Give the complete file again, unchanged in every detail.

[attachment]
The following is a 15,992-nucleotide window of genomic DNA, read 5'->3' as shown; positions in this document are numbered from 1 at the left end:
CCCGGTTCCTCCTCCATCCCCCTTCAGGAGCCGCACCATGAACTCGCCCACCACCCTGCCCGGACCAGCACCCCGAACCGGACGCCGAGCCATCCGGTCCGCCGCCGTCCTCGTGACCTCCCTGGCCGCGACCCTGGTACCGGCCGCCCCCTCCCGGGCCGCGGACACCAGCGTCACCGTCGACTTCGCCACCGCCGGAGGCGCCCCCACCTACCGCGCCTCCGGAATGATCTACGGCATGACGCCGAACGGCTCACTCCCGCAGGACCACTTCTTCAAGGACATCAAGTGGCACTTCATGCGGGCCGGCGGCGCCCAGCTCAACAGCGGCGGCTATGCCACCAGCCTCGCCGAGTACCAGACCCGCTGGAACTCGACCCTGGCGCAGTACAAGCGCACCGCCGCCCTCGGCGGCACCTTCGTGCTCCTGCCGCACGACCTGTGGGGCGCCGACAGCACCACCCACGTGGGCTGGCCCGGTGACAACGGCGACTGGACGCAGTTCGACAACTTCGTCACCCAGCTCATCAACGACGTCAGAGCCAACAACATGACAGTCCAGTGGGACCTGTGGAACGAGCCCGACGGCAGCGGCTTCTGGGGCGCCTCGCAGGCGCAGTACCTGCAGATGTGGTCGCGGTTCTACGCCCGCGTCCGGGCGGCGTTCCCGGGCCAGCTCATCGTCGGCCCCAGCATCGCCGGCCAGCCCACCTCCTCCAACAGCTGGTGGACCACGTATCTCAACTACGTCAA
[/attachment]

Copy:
The following is a 15,992-nucleotide window of genomic DNA, read 5'->3' as shown; positions in this document are numbered from 1 at the left end:
CCCGGTTCCTCCTCCATCCCCCTTCAGGAGCCGCACCATGAACTCGCCCACCACCCTGCCCGGACCAGCACCCCGAACCGGACGCCGAGCCATCCGGTCCGCCGCCGTCCTCGTGACCTCCCTGGCCGCGACCCTGGTACCGGCCGCCCCCTCCCGGGCCGCGGACACCAGCGTCACCGTCGACTTCGCCACCGCCGGAGGCGCCCCCACCTACCGCGCCTCCGGAATGATCTACGGCATGACGCCGAACGGCTCACTCCCGCAGGACCACTTCTTCAAGGACATCAAGTGGCACTTCATGCGGGCCGGCGGCGCCCAGCTCAACAGCGGCGGCTATGCCACCAGCCTCGCCGAGTACCAGACCCGCTGGAACTCGACCCTGGCGCAGTACAAGCGCACCGCCGCCCTCGGCGGCACCTTCGTGCTCCTGCCGCACGACCTGTGGGGCGCCGACAGCACCACCCACGTGGGCTGGCCCGGTGACAACGGCGACTGGACGCAGTTCGACAACTTCGTCACCCAGCTCATCAACGACGTCAGAGCCAACAACATGACAGTCCAGTGGGACCTGTGGAACGAGCCCGACGGCAGCGGCTTCTGGGGCGCCTCGCAGGCGCAGTACCTGCAGATGTGGTCGCGGTTCTACGCCCGCGTCCGGGCGGCGTTCCCGGGCCAGCTCATCGTCGGCCCCAGCATCGCCGGCCAGCCCACCTCCTCCAACAGCTGGTGGACCACGTATCTCAACTACGTCAA